Scientists develop an effective approach to optimizing medicinal molecules
The search for new medicinal molecules with predetermined properties is a complex, expensive and time-consuming process, especially in oncology. Modern science allows us to accelerate this search through the use of computer technology and the introduction of automated processes. In the development of biologically active molecules, there are two basic concepts—a medicinal molecule and a therapeutic target.
The molecule binds to the target, most often a protein, thereby affecting certain cellular functions. If the therapeutic target is known, then the first step in the design of a new drug is to search for small molecules that can interact with the target. The molecules are selected from huge virtual chemical libraries, which include millions of compounds.
During the last decade, the process of selecting potential medicinal molecules has been greatly simplified by the introduction of robotic high-throughput screening, which allows testing thousands of compounds in a short time.
Compound prototypes that have been screened during high-throughput screening, although capable of interacting with the protein of interest, are still far from the final drug and cannot be immediately used in pre-clinical and clinical trials.
To begin preclinical studies, biologically active molecules must meet a number of criteria, such as high activity with respect to the target protein, the absence of effect on other targets, and good pharmacokinetics, i.e. the ability of the molecule to enter the body, to be distributed there, to be cleared from the body and to have no toxic effect on it. In search for a molecule that meets all the necessary criteria, prototype compounds undergo an optimization phase, which is also quite costly and time consuming.
According to Alexei Fedorov, Head of the Organic Chemistry Department at the Lobachevsky University, the international research group has developed a strategy to significantly accelerate and automate the process of prototype molecule optimization. Such molecules then become candidates for subsequent preclinical trials.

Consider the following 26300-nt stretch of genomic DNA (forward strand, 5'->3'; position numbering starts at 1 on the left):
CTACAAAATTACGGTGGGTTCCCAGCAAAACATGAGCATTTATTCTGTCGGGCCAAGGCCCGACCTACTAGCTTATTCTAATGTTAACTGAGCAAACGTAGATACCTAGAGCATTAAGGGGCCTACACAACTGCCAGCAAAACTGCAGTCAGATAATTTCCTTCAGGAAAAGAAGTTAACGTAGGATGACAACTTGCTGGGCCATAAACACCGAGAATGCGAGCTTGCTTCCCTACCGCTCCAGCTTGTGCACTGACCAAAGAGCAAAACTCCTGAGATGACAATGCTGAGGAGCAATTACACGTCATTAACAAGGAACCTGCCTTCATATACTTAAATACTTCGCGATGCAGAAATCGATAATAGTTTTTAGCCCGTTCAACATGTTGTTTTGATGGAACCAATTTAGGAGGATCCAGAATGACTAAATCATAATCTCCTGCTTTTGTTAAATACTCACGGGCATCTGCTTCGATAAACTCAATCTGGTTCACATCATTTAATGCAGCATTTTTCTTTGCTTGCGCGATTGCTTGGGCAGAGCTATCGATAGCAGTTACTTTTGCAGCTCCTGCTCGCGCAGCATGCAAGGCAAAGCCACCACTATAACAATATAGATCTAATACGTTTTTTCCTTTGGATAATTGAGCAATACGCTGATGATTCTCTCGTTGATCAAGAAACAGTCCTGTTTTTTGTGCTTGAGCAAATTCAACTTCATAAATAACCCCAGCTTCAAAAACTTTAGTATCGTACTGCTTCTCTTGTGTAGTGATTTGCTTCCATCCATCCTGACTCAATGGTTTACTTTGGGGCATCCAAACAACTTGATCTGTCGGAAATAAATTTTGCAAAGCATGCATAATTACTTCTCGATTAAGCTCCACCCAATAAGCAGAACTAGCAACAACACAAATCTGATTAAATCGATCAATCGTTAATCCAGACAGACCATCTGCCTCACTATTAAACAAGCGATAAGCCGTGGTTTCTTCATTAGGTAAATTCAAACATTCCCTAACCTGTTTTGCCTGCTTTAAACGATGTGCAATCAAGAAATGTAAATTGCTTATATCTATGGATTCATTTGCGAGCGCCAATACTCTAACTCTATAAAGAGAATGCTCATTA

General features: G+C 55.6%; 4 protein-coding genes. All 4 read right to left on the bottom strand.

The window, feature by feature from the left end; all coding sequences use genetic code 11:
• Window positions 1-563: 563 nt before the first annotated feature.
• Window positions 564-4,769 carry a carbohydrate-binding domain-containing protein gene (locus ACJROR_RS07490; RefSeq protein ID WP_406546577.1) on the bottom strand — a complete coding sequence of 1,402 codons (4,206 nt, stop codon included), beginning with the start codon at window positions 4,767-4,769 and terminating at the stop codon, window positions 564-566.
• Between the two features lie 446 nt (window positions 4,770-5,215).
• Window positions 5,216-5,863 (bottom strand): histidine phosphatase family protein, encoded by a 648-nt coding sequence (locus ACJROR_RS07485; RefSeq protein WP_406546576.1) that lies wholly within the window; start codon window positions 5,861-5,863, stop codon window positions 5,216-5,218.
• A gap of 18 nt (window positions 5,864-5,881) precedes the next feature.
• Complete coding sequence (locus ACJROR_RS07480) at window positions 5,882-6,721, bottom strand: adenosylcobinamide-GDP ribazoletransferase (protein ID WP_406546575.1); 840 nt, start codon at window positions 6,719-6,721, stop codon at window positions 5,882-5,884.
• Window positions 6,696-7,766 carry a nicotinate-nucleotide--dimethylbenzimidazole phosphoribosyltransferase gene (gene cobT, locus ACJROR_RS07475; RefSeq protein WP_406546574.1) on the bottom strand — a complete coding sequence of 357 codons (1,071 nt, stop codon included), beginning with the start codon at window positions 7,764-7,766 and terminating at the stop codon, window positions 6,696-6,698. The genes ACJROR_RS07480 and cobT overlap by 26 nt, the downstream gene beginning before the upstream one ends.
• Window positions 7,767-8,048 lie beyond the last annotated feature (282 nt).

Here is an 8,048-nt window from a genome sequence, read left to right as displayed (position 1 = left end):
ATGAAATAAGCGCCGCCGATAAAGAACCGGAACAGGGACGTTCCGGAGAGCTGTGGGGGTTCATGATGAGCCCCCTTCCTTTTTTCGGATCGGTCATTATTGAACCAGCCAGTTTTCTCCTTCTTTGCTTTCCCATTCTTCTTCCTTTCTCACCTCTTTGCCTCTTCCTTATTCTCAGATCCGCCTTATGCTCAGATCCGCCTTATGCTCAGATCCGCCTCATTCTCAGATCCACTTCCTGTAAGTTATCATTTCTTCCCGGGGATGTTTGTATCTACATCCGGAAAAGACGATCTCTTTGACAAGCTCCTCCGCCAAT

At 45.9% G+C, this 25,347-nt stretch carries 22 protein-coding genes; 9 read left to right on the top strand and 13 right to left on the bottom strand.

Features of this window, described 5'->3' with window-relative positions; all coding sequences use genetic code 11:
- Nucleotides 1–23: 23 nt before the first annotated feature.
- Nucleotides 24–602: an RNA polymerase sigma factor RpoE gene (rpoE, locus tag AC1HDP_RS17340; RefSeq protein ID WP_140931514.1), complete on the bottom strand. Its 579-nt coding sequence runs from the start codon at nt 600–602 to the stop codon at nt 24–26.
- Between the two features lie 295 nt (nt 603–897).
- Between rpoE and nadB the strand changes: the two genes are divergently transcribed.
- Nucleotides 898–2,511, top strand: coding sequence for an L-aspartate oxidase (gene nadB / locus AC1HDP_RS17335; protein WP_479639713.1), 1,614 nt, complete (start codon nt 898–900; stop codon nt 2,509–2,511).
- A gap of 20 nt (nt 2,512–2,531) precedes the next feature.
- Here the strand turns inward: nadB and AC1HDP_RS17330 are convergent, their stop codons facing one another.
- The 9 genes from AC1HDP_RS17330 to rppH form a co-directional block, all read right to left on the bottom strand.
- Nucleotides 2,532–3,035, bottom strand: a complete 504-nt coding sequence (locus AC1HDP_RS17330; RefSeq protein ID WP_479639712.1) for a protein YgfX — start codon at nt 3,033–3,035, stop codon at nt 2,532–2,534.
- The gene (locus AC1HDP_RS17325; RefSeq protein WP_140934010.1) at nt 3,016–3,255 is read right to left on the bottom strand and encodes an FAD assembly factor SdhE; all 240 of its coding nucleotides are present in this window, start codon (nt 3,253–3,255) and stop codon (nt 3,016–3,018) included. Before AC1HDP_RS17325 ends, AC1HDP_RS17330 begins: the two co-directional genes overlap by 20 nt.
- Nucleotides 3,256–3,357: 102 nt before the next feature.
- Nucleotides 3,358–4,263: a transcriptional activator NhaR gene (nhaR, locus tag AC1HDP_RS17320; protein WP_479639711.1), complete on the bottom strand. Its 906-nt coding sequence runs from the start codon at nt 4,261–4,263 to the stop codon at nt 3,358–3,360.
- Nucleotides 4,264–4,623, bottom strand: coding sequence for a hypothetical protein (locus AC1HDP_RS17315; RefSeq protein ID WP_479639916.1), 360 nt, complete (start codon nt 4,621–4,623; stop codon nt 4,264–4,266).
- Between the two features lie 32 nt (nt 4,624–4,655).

"In this approach, we have combined the design of a chemical library focused at the therapeutic target of interest, virtual (computer) screening of the library obtained, as well as automated synthesis and study of the biological activity of the resulting molecules in vitro," notes Alexei Fedorov
At the first stage of this approach, the interaction model of the chosen prototype molecule with the target is determined using X-ray diffraction analysis. Then, based on the data obtained, a new virtual chemical library is designed. In this case, the prototype molecule is the main building block, to which new components that correspond to the structure of the target protein are added.
To integrate building blocks into new molecules, carefully selected chemical reactions are used that meet the requirements of medical chemistry. Selection of chemical reactions ensures that the compounds of a new chemical library can be easily obtained by organic chemistry methods in one or two stages with high yields and without by-products.
The next stage involves computer screening of the obtained virtual library in order to select the molecules capable of optimal interaction with the target and possessing the necessary properties, such as solubility, bioavailability, toxicity, etc. All this significantly increases the chances of finding a potential candidate for the role of a medicinal molecule.
Finally, the compounds selected in the course of computer screening are synthesized, and their biological properties are tested in vitro. Both these processes can now be fully automated and can be performed by robots, which significantly reduces the development time of new drug compounds.
The effectiveness of the proposed strategy was demonstrated by optimizing antitumor substances—inhibitors of bromodomain-containing proteins. This class of proteins is involved in the regulation of a number of genes that play a key role in the development of cancer.
"Earlier, our group identified a prototype molecule that can effectively interact with this therapeutic target. Prototype optimization using the described technique made it possible to obtain several candidate molecules that bind to the target 60 times better. They also showed improved selectivity, water solubility, and efficiency in cell tests. Currently, the molecules are being prepared for preclinical trials to treat various types of tumors," concludes Professor Fedorov.
At present, the targeted design of new medicinal molecules has become an important part of pharmacology. The transition from a trial and error method to a truly rational design of medicines, achieved through the introduction of computer and robotic approaches into medical chemistry, opens the way to a more efficient and faster production of new medicinal molecules with the desired physico-chemical properties and biological action.